By Zachary Swickey
On Tuesday, the Kings of Leon unveiled the trailer for “Talihina Sky,” their first (and, some might say, inevitable) foray into the wild world of rock docs. Still a work-in-progress, “Talihina” will debut at the Tribeca Film Festival later this month, and gives fans a glimpse into Kings’ rise from God-fearing preacher’s sons (and nephews) to platinum-plus arena rock icons … a voyage that, of course, includes plenty of whiskey swiggin’, weed tokin’, vomiting, nudity and an awkward intra-band confrontation or 16. Obviously, we’re excited.
And so, in honor of the (really pretty excellent) “Talihina” trailer — and the Foo Fighters’ just-released “Back and Forth” doc, too — we decided to take a look back at some of the all-time best rock documentaries. Will the Kings join this list? We’ll just have to wait and see.
“Dig!” – There is a reason for the exclamation point at the end of this doc’s title, as it contains some of the craziest stuff you’ll ever see from a band on camera. But who is it about? The Stones, Led Zeppelin, the Who? No, it’s actually about two buzz bands from the nineties, the Brian Jonestown Massacre and the Dandy Warhols, who never quite broke like they should. Just watch the trailer, as words cannot express the complete insanity and erratic behavior of Jonestown mastermind Anton Newcombe.
“The Last Waltz” – Often considered the quintessential rock documentary, “Waltz” showcases The Band’s legendary last performance, filmed by none other than Martin Scorsese. Taking place on Thanksgiving Day 1976, the Band were joined by a slew of special guests: Bob Dylan, Eric Clapton, Ronnie Wood, Ringo Starr, Muddy Waters and Neil Young, just to name a few. Do you really need more incentive than that to watch it?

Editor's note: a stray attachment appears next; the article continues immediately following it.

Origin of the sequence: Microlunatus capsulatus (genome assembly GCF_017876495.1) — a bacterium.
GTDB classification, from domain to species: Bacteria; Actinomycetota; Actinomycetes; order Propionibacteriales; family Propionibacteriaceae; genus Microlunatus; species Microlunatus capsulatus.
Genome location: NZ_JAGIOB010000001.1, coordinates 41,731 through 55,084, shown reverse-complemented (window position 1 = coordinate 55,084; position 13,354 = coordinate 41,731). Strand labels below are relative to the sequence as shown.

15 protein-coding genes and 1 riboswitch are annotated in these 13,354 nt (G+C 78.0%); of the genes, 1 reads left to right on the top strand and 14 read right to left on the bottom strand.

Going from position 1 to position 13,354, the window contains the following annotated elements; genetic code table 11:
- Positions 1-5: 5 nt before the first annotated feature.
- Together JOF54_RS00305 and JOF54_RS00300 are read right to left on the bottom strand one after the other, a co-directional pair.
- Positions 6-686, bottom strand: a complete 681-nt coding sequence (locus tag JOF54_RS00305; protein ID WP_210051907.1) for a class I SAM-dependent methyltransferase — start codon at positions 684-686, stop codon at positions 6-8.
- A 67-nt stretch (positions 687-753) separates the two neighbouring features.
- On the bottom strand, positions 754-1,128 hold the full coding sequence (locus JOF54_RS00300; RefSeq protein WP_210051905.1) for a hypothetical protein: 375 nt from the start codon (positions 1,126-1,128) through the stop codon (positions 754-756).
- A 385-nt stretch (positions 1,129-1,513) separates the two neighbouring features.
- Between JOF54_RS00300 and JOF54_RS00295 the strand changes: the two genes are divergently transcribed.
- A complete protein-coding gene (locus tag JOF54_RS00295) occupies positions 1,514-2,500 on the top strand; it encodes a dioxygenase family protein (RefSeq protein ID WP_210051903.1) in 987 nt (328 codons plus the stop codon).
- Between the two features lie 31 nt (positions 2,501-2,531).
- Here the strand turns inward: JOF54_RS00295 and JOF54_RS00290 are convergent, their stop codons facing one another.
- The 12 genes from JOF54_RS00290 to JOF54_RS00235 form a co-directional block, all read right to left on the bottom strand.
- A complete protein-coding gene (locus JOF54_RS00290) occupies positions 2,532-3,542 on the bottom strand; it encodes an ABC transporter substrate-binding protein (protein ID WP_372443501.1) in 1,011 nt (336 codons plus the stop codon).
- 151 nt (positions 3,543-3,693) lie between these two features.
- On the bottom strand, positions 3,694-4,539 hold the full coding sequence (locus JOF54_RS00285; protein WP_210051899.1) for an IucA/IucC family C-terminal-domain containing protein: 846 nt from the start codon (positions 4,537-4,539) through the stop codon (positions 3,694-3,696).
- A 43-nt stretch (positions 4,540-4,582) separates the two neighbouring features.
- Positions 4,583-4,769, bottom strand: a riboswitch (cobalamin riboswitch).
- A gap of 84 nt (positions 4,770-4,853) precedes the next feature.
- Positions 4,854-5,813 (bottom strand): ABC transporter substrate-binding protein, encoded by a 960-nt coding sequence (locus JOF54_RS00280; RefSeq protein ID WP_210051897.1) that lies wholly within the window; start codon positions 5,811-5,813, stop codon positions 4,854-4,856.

“The Fearless Freaks” – Oklahoma oddballs the Flaming Lips finally got the documentary treatment in 2005, and, boy, was it worth the wait. The Lips’ themselves were highly involved in the production, chatting with various relatives, showing the sights of Oklahoma City (including the Long John Silver’s frontman Wayne Coyne used to work at), and basically re-telling the beloved band’s rise from fringe acid-punks to mainstage mainstays. It’s not all sunny, and an extended scene of guitarist Steven Drozd using heroin is tough to watch to this day.
“Gimme Shelter” – Directed by the legendary Maysles brothers, “Shelter” follows the Stones on their ramshackle 1969 tour, which concluded in the disastrous Altamont concert, where members of the notorious Hell’s Angels motorcycle gang — who were hired as security for the event — stabbed a fan to death. Footage of the incident is included in the film, only adding to its notoriety over the years. A mix of debauchery and genuine horror, “Shelter” is practically required viewing for even the most casual of rock fans … and amateur historians, too.
“Woodstock” – Capturing one of the most important music events in history, “Woodstock” is an invaluable video time capsule. It features performances from nearly every artist on the three-day bill, including Jimi Hendrix’s incendiary, fest-closing take on “The Star-Spangled Banner,” and moments that summed up an entire generation (like, when a fan joins Canned Heat onstage and swipes a cigarette from singer Bob Hite … who promptly lights it for him.) Good luck trying that move on just about any band today.